Effect of spike-timing dependent plasticity rule choice on memory capacity and form in spiking neural networks

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Arthur, Derek
University of Lethbridge. Faculty of Arts and Science
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Lethbridge, Alta. : University of Lethbridge, Dept. of Neuroscience
The strengthening of synapses between coactivating neurons is believed to be an important underlying mechanism for learning and memory. Hebbian learning of this type has been observed in the brain, with the degree of synaptic strength change dependent on the relative timing of pre-spike arrival and post-spike emission called spike timing dependent plasticity (STDP). Another important feature of learning and memory is the existence of neural spike-timing patterns. Early work by Izhikevich (2006) argued that STDP spontaneously produces structures known as polychronous groups, defined by the network connectivity, that can produce such patterns. However, studies involving STDP face two important issues: how the STDP rule distributes synaptic weights and not knowing what STDP rule is used in the brain. This highlights the importance of understanding the fundamental properties of different STDP rules to determine their effect on the outcome of computational studies. This study focuses on the comparison of two STDP rules, one used by Izhikevich (2006), add-STDP, that produces a bimodal weight distribution, and log-STDP which produces a lognormal weight distribution. The comparison made is between the number of polychronous groups produced and the number of spike-timing patterns, or cell ensembles, found with another detection method that is applicable to experimental data. The number of polychronous groups found with add-STDP was significantly larger as were their sizes and durations. In contrast, the number of cell ensembles found in log-STDP was considerably larger, however, sizes and lifetimes were comparable. Lastly, the activity of cell ensembles in the log-STDP simulations has a non-trivial relationship with the dynamics of synaptic weights in the network, whereas no relationship was found for add-STDP.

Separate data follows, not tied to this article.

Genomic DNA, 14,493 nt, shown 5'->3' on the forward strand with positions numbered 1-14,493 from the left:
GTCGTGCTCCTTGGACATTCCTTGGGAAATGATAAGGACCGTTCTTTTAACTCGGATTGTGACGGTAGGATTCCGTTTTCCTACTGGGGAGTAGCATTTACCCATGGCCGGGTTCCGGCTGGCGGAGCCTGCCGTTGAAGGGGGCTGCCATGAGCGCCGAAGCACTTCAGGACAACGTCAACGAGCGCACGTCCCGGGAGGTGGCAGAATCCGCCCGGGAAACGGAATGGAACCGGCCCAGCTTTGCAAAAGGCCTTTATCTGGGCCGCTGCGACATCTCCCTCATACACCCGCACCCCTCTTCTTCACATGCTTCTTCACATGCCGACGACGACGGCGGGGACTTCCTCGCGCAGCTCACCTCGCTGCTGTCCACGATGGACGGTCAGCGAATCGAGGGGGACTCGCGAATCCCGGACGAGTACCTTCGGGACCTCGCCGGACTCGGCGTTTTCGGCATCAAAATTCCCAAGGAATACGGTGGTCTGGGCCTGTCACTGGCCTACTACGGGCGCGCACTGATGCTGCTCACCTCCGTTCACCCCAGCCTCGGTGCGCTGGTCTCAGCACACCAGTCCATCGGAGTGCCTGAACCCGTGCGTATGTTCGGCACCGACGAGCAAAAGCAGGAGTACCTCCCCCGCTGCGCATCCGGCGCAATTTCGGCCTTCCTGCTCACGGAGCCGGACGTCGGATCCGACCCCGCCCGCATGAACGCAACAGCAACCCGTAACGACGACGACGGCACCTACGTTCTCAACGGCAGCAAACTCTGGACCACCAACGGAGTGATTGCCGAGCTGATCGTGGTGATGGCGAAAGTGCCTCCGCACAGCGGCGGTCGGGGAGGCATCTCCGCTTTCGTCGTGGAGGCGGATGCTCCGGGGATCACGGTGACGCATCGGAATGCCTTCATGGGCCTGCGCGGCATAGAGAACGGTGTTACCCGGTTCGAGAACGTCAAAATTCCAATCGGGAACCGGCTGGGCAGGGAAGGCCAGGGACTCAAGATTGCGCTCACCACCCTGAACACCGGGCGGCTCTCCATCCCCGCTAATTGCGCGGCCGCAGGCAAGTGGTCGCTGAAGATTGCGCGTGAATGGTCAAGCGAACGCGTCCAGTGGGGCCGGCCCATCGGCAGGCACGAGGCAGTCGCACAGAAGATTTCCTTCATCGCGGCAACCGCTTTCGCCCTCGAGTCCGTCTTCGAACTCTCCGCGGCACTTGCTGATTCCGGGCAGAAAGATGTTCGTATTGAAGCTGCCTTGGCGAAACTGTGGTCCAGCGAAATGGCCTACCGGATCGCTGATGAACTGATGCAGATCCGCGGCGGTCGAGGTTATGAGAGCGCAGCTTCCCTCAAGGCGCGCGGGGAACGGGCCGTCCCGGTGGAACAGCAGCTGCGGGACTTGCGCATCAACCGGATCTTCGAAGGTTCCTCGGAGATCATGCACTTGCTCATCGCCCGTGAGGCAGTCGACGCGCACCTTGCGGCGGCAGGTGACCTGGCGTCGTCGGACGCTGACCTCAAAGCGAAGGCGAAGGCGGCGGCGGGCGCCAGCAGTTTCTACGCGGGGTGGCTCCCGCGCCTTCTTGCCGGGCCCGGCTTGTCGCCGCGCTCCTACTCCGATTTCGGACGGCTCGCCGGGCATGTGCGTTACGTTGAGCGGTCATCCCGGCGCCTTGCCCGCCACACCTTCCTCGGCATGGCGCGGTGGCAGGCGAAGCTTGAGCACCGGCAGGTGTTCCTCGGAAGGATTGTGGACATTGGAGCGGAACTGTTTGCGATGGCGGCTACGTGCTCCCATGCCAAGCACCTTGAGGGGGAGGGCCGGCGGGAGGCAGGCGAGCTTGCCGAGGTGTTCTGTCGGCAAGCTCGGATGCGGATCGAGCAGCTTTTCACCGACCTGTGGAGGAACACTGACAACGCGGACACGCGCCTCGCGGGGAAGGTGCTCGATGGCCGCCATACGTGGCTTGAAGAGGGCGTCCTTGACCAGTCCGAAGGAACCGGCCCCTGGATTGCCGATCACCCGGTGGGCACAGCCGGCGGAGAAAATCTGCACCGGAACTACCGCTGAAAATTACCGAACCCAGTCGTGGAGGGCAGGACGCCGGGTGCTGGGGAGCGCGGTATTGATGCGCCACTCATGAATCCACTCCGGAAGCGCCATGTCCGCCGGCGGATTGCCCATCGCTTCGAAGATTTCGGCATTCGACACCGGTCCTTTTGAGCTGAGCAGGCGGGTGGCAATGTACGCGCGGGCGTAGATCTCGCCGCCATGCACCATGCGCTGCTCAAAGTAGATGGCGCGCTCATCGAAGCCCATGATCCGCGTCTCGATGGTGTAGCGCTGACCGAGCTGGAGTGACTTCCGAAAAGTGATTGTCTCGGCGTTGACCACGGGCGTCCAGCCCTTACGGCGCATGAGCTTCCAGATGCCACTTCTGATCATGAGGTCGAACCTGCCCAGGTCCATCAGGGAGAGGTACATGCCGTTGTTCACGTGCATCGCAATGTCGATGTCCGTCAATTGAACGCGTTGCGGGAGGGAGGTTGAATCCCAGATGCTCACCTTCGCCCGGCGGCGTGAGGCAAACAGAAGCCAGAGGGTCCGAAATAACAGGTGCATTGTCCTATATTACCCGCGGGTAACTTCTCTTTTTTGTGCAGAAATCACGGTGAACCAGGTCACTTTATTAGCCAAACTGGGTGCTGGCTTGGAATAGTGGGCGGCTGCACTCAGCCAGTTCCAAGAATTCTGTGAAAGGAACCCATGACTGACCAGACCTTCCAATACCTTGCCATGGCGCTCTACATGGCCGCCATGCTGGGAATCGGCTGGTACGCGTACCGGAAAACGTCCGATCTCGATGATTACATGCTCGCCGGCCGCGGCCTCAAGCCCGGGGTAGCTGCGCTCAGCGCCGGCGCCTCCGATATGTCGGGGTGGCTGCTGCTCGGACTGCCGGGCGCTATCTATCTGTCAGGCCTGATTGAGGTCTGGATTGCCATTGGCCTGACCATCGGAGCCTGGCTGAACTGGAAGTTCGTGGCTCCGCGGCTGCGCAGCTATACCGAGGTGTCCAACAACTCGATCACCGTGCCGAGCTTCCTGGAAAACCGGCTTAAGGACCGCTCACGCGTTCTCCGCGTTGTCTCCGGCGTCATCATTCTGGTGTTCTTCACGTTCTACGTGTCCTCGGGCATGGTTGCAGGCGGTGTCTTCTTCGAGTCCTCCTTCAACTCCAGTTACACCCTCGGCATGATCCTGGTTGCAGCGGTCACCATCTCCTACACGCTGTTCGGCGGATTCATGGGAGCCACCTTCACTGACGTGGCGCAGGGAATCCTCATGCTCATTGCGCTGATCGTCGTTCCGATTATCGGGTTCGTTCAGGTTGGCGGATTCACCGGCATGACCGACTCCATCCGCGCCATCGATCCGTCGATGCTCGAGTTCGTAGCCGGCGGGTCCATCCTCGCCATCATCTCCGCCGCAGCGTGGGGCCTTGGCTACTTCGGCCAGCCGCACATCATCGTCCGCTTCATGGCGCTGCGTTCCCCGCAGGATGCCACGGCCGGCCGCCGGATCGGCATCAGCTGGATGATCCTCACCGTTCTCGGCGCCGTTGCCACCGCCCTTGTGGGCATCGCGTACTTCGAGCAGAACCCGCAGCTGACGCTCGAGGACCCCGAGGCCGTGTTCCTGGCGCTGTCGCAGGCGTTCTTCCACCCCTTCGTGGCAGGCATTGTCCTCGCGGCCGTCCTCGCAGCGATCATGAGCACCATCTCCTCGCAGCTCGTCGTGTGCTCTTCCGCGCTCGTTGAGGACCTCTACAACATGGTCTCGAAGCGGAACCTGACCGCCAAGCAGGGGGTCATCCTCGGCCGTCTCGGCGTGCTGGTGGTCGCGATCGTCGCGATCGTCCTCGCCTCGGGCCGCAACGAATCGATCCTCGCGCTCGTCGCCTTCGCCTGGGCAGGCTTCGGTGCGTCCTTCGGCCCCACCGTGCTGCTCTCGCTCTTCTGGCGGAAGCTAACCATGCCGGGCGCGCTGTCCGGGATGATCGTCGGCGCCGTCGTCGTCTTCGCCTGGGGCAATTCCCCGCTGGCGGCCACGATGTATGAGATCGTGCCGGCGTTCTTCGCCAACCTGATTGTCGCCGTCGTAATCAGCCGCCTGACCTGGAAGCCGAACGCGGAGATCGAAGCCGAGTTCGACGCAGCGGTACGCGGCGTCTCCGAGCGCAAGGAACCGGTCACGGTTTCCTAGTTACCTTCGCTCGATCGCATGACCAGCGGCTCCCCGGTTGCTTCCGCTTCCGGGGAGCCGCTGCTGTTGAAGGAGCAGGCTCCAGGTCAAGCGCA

Spike timing dependent plasticity , Neural networks , Cell ensembles , Synaptic weights , Polychronous groups , Memory